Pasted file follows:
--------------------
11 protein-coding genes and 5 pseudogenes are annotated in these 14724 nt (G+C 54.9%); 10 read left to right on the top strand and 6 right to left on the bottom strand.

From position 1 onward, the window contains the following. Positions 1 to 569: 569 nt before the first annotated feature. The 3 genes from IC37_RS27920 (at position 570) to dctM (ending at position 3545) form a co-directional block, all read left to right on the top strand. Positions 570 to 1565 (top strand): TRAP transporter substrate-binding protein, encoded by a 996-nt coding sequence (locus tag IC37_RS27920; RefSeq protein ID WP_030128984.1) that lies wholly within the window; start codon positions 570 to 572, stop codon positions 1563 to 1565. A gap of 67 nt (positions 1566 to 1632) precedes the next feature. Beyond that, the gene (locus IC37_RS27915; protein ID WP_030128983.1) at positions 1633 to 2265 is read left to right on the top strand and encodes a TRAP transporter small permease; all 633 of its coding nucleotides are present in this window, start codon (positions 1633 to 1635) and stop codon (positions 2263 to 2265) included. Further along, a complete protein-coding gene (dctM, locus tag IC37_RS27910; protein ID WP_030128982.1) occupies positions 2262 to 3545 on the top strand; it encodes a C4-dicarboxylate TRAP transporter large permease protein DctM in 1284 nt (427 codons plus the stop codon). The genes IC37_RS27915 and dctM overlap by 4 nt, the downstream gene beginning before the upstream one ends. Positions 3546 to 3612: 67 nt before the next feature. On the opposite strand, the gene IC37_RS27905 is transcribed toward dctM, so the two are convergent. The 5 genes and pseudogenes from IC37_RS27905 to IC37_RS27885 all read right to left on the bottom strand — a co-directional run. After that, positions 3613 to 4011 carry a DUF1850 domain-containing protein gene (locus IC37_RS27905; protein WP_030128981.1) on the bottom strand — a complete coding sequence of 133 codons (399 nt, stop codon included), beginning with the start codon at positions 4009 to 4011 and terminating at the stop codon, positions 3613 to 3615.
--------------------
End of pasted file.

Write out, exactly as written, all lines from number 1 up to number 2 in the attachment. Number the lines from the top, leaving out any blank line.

11 protein-coding genes and 5 pseudogenes are annotated in these 14724 nt (G+C 54.9%); 10 read left to right on the top strand and 6 right to left on the bottom strand.

From position 1 onward, the window contains the following. Positions 1 to 569: 569 nt before the first annotated feature. The 3 genes from IC37_RS27920 (at position 570) to dctM (ending at position 3545) form a co-directional block, all read left to right on the top strand. Positions 570 to 1565 (top strand): TRAP transporter substrate-binding protein, encoded by a 996-nt coding sequence (locus tag IC37_RS27920; RefSeq protein ID WP_030128984.1) that lies wholly within the window; start codon positions 570 to 572, stop codon positions 1563 to 1565. A gap of 67 nt (positions 1566 to 1632) precedes the next feature. Beyond that, the gene (locus IC37_RS27915; protein ID WP_030128983.1) at positions 1633 to 2265 is read left to right on the top strand and encodes a TRAP transporter small permease; all 633 of its coding nucleotides are present in this window, start codon (positions 1633 to 1635) and stop codon (positions 2263 to 2265) included. Further along, a complete protein-coding gene (dctM, locus tag IC37_RS27910; protein ID WP_030128982.1) occupies positions 2262 to 3545 on the top strand; it encodes a C4-dicarboxylate TRAP transporter large permease protein DctM in 1284 nt (427 codons plus the stop codon). The genes IC37_RS27915 and dctM overlap by 4 nt, the downstream gene beginning before the upstream one ends. Positions 3546 to 3612: 67 nt before the next feature. On the opposite strand, the gene IC37_RS27905 is transcribed toward dctM, so the two are convergent. The 5 genes and pseudogenes from IC37_RS27905 to IC37_RS27885 all read right to left on the bottom strand — a co-directional run. After that, positions 3613 to 4011 carry a DUF1850 domain-containing protein gene (locus IC37_RS27905; protein WP_030128981.1) on the bottom strand — a complete coding sequence of 133 codons (399 nt, stop codon included), beginning with the start codon at positions 4009 to 4011 and terminating at the stop codon, positions 3613 to 3615.